The world, sure... or, more accurately, just a little Californian naval research facility. If you've seen any standard 1950s sci-fi you probably have a good idea of what to expect from "The Monster that Challenged the World", and I'm happy to report this particular "Monster" is above average amongst its peers! A military male protagonist whom we regard as handsome because his female co-star swoons upon his entering a room (and maybe he is handsome, in that husky John Wayne kinda way) investigates the disappearances of several sailors and local youngsters, spending most of his time in offices and labs trying to escape quirkily arrogative comic relievers more unintentionally funny than properly so (the over-friendly coroner keeps minced ham on rye in the morgue cold chambers? Ha-yuk!). Our mutated mollusk of a culprit initially remains shrouded 'neath dark waves, an eerie side effect of the film's gaunt "B" status (though, as a technicality at that point, "B" no longer strictly stood for an implicatively low "budget"). When we do glimpse our well-accomplished beastie it does not disappoint, being equal parts daunting and hokey. You can practically feel the youthful bliss of an afternoon at the nickelodeon as you revel in this paradigmatic creature feature!


Further first-time viewings:

Vierges et vampires (Virgins & Vampires) - Jean Rollin, 1973
AKA "Requiem for a Vampire"; AKA "Caged Virgins". Rollin's vampire erotica goes dialogue-light to good end in this wholly entertaining and often quite eerie romp rife with nibbling fangs and nubile flesh that may well top the sole other Rollin I've seen thus far, "Shiver of the Vampires".

Octaman - Harry Essex, 1971
Oh, man. So awfully awesome. Bottom of the barrel studio moviemaking at its uproariously bad best. Plus Kerwin effin' Matthews, man. And Pier Angeli fatally overdosed on barbiturates during production? After a life of failed romances with the incomparable Kirk Douglas, the legendary James Dean and the well also totally super-awesome Armando Trovaioli I guess it just took an "Octaman" (curiously taglined "Man or Reptile?") to push her over the edge.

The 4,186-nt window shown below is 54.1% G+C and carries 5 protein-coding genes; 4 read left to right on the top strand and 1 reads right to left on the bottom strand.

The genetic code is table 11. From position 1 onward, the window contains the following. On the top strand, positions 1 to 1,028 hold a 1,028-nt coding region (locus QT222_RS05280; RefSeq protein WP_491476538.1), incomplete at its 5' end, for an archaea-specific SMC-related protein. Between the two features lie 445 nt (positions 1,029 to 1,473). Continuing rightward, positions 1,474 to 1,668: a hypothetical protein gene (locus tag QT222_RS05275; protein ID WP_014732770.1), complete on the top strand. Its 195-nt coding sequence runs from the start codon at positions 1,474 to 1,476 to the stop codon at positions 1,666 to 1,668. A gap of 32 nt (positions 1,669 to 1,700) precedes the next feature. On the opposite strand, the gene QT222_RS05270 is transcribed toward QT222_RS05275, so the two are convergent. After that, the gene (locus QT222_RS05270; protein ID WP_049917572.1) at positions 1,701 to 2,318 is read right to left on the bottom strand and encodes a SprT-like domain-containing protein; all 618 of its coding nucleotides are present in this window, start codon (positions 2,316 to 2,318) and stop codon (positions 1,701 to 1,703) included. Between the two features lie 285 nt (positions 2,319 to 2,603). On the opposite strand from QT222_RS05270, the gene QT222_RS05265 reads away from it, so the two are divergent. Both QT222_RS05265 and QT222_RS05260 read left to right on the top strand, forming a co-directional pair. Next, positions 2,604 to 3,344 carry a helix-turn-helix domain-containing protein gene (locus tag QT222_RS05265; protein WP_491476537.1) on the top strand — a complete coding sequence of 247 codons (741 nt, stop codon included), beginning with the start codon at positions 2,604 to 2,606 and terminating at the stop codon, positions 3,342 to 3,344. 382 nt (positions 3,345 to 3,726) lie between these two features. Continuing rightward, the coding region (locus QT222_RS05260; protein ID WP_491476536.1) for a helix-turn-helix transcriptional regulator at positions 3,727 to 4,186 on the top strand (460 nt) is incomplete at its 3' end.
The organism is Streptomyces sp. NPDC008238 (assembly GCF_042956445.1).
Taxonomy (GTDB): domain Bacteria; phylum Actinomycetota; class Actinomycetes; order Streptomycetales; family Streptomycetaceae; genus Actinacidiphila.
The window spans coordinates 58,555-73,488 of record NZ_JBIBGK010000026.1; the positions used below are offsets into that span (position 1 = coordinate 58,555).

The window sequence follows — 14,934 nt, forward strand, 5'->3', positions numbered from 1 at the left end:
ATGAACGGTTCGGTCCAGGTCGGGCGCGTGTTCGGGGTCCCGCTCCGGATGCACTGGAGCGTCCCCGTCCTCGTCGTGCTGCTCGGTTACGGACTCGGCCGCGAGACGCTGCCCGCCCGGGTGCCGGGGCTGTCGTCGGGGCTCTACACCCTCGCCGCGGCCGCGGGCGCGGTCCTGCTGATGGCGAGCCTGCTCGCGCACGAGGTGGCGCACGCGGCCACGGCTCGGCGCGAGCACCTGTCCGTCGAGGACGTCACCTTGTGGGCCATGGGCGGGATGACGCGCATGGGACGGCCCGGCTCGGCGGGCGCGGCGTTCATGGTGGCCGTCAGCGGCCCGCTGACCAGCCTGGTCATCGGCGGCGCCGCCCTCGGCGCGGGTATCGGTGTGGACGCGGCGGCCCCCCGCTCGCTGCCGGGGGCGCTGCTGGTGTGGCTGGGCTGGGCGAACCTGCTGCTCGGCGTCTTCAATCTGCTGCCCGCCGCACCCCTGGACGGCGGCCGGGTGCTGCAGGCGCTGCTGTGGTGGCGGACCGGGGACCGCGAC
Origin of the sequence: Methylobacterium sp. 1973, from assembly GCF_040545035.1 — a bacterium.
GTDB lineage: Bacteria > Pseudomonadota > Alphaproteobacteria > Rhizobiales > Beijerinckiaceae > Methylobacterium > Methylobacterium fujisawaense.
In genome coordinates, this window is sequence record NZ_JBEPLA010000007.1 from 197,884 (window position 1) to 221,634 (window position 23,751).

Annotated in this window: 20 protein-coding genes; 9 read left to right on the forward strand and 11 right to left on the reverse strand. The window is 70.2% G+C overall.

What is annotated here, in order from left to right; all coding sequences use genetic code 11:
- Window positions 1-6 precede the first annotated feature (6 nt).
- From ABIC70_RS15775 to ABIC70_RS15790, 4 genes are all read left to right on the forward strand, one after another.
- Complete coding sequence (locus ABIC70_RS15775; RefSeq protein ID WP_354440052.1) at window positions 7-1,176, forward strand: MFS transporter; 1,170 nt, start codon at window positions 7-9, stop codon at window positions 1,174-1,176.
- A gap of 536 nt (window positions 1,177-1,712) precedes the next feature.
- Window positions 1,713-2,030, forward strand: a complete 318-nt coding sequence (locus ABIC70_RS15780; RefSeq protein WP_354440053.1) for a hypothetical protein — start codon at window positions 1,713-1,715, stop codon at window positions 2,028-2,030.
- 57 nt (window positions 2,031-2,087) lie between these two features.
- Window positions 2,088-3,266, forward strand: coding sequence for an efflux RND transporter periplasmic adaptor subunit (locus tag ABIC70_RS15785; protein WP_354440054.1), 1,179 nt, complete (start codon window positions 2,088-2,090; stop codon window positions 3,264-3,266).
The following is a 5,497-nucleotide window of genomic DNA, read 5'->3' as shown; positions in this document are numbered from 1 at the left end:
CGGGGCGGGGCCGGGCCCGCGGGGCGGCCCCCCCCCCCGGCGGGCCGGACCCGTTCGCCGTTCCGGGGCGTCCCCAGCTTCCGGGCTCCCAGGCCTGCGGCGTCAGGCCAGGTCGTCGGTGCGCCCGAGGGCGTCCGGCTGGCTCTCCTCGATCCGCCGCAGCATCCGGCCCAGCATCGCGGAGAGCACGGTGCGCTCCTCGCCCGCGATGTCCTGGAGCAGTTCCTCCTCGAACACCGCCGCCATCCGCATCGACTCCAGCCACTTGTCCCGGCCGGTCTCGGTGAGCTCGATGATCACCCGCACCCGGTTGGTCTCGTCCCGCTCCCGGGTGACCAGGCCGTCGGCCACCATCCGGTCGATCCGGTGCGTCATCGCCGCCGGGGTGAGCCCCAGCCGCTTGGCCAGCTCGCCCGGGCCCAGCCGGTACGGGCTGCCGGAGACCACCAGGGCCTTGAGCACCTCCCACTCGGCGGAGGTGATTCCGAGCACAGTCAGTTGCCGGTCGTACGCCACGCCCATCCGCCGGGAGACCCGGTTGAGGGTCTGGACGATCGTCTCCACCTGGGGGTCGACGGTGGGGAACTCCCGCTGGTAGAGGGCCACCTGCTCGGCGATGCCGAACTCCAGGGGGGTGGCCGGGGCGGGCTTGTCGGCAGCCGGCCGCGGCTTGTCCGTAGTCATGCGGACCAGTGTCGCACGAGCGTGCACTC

Giant from the Unknown - Richard E. Cunha, 1958
Gloriously pulpy. I mean, pretty terrible, but in such an enjoyable way.

La pianiste - Michael Haneke, 2001
AKA "The Piano Teacher". Where Haneke's signatures may be in possibly their purest form in "Code Unknown", here they feel hidden (caché, if you will). "La Pianiste" is as cold as its cruelly elitist and mercenarily selfish protagonist, even in its various depraved depictions of repressed sexuality and even after said protagonist is cut down to size in revolting manner by a vicious case of anxious blue balls. The subject could be provocative, but with this handling I could have attained a similar reaction surfing for dungeon fetish pornography. The emptily brutal "Funny Games", which was designed as this may also have been to expose audiences to their own savage lusts, carries more sensitivity. At least now I know I have indeed been pronouncing "Schubert" properly all this time. Take that, straight from the Huppert's mouth, you countless numbers who have tried to correct me! Listen to further thoughts on Episode 18 of Reel Time.

Tangled - Nathan Greno & Byron Howard, 2010
Okay Disney, am I supposed to be giggling at your self-parodical quips or reveling in the hackneyed majesty of overblown pastoral romance? Because the way you're trying to juggle both just isn't gelling. "Tangled" is relatively modest in the scope of modern animation spectacles, and though its majority is basic in appearance it is not without a gleeful color scheme nor the occasionally impressive composition. As for everything else, so what? Maybe if Matt LeBlanc had voiced the male lead...

Boarding Gate - Olivier Assayas, 2007
Assayas' "Eurotrash" never quite stems over its economical roots nor reaches a significance greater than that of your everyday crime picture. I took three sittings to get through it without nodding off entirely and even then it bored me out of my mind, living up to the reasons I had been passing it over since its DVD release.


Total: 10

Rewatches (1): Gothika (Kassovitz, 2003)
- In the realm of 2000s horror, I love "Gothika". Kassovitz' keen tension-building methods and unusual scares are so fresh, to put it simply, added to the easy fact that Halle Berry is a modern screen goddess.